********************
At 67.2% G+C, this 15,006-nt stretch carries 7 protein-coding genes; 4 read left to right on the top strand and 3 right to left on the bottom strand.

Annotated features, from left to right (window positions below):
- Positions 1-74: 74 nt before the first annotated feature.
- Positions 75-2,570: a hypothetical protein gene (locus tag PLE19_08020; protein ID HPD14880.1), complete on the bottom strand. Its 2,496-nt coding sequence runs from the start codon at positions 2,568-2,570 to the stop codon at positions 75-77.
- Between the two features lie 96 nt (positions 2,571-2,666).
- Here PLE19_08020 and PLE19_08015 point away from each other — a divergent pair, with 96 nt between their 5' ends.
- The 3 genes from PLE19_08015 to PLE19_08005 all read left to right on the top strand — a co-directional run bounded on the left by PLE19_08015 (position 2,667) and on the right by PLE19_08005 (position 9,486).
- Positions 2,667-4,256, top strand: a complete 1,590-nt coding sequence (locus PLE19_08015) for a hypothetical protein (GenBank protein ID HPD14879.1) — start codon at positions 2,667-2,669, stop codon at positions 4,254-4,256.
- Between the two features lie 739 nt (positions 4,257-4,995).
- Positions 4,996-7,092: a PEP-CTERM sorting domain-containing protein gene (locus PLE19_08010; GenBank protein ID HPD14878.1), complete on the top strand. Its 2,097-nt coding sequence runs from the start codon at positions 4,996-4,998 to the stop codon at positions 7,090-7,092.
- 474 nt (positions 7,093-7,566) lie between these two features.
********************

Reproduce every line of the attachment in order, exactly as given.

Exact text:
At 67.2% G+C, this 15,006-nt stretch carries 7 protein-coding genes; 4 read left to right on the top strand and 3 right to left on the bottom strand.

Annotated features, from left to right (window positions below):
- Positions 1-74: 74 nt before the first annotated feature.
- Positions 75-2,570: a hypothetical protein gene (locus tag PLE19_08020; protein ID HPD14880.1), complete on the bottom strand. Its 2,496-nt coding sequence runs from the start codon at positions 2,568-2,570 to the stop codon at positions 75-77.
- Between the two features lie 96 nt (positions 2,571-2,666).
- Here PLE19_08020 and PLE19_08015 point away from each other — a divergent pair, with 96 nt between their 5' ends.
- The 3 genes from PLE19_08015 to PLE19_08005 all read left to right on the top strand — a co-directional run bounded on the left by PLE19_08015 (position 2,667) and on the right by PLE19_08005 (position 9,486).
- Positions 2,667-4,256, top strand: a complete 1,590-nt coding sequence (locus PLE19_08015) for a hypothetical protein (GenBank protein ID HPD14879.1) — start codon at positions 2,667-2,669, stop codon at positions 4,254-4,256.
- Between the two features lie 739 nt (positions 4,257-4,995).
- Positions 4,996-7,092: a PEP-CTERM sorting domain-containing protein gene (locus PLE19_08010; GenBank protein ID HPD14878.1), complete on the top strand. Its 2,097-nt coding sequence runs from the start codon at positions 4,996-4,998 to the stop codon at positions 7,090-7,092.
- 474 nt (positions 7,093-7,566) lie between these two features.